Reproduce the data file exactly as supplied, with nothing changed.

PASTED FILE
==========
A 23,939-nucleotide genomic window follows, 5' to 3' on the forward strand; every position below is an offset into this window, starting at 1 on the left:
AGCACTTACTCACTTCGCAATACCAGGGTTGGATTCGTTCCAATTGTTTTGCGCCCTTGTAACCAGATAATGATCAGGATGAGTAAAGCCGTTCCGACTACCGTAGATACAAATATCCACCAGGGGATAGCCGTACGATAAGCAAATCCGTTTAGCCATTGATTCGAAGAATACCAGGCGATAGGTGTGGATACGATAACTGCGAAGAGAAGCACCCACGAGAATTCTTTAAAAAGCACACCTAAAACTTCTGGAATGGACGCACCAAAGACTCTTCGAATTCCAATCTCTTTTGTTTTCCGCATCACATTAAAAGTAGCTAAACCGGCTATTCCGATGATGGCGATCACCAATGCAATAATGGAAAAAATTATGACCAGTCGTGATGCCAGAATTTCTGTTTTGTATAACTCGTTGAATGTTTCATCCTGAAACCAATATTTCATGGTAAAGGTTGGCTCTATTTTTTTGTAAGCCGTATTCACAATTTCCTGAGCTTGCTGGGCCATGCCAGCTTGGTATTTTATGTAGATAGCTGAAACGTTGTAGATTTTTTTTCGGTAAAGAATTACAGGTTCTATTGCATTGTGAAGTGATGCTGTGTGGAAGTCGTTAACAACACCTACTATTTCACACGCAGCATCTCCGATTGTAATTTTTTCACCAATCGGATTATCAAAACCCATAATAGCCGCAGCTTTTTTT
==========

A 23,939-nucleotide genomic window follows, 5' to 3' on the forward strand; every position below is an offset into this window, starting at 1 on the left:
AGCACTTACTCACTTCGCAATACCAGGGTTGGATTCGTTCCAATTGTTTTGCGCCCTTGTAACCAGATAATGATCAGGATGAGTAAAGCCGTTCCGACTACCGTAGATACAAATATCCACCAGGGGATAGCCGTACGATAAGCAAATCCGTTTAGCCATTGATTCGAAGAATACCAGGCGATAGGTGTGGATACGATAACTGCGAAGAGAAGCACCCACGAGAATTCTTTAAAAAGCACACCTAAAACTTCTGGAATGGACGCACCAAAGACTCTTCGAATTCCAATCTCTTTTGTTTTCCGCATCACATTAAAAGTAGCTAAACCGGCTATTCCGATGATGGCGATCACCAATGCAATAATGGAAAAAATTATGACCAGTCGTGATGCCAGAATTTCTGTTTTGTATAACTCGTTGAATGTTTCATCCTGAAACCAATATTTCATGGTAAAGGTTGGCTCTATTTTTTTGTAAGCCGTATTCACAATTTCCTGAGCTTGCTGGGCCATGCCAGCTTGGTATTTTATGTAGATAGCTGAAACGTTGTAGATTTTTTTTCGGTAAAGAATTACAGGTTCTATTGCATTGTGAAGTGATGCTGTGTGGAAGTCGTTAACAACACCTACTATTTCACACGCAGCATCTCCGATTGTAATTTTTTCACCAATCGGATTATCAAAACCCATAATAGCCGCAGCTTTTTTT